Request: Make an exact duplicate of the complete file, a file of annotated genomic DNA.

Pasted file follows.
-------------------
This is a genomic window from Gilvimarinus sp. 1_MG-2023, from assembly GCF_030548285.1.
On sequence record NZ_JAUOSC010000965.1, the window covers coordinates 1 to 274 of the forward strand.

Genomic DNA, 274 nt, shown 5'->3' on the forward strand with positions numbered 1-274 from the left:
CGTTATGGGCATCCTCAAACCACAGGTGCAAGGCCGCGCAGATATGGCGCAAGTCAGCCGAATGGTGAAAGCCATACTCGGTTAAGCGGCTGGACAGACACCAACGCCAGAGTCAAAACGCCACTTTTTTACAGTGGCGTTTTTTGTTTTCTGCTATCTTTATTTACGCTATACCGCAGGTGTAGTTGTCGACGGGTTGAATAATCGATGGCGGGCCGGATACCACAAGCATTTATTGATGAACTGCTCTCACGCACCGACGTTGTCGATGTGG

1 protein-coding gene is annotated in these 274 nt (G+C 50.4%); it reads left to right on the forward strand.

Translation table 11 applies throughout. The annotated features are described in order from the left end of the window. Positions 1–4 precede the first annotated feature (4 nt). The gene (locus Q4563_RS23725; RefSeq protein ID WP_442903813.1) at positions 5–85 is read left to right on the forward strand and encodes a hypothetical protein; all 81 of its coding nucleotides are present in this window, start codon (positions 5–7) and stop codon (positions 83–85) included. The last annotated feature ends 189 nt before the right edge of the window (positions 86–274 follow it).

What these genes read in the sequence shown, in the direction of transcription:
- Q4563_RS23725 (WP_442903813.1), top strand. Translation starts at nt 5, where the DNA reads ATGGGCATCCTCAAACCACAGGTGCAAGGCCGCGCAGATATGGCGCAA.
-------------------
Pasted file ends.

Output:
This is a genomic window from Gilvimarinus sp. 1_MG-2023, from assembly GCF_030548285.1.
On sequence record NZ_JAUOSC010000965.1, the window covers coordinates 1 to 274 of the forward strand.

Genomic DNA, 274 nt, shown 5'->3' on the forward strand with positions numbered 1-274 from the left:
CGTTATGGGCATCCTCAAACCACAGGTGCAAGGCCGCGCAGATATGGCGCAAGTCAGCCGAATGGTGAAAGCCATACTCGGTTAAGCGGCTGGACAGACACCAACGCCAGAGTCAAAACGCCACTTTTTTACAGTGGCGTTTTTTGTTTTCTGCTATCTTTATTTACGCTATACCGCAGGTGTAGTTGTCGACGGGTTGAATAATCGATGGCGGGCCGGATACCACAAGCATTTATTGATGAACTGCTCTCACGCACCGACGTTGTCGATGTGG

1 protein-coding gene is annotated in these 274 nt (G+C 50.4%); it reads left to right on the forward strand.

Translation table 11 applies throughout. The annotated features are described in order from the left end of the window. Positions 1–4 precede the first annotated feature (4 nt). The gene (locus Q4563_RS23725; RefSeq protein ID WP_442903813.1) at positions 5–85 is read left to right on the forward strand and encodes a hypothetical protein; all 81 of its coding nucleotides are present in this window, start codon (positions 5–7) and stop codon (positions 83–85) included. The last annotated feature ends 189 nt before the right edge of the window (positions 86–274 follow it).

What these genes read in the sequence shown, in the direction of transcription:
- Q4563_RS23725 (WP_442903813.1), top strand. Translation starts at nt 5, where the DNA reads ATGGGCATCCTCAAACCACAGGTGCAAGGCCGCGCAGATATGGCGCAA.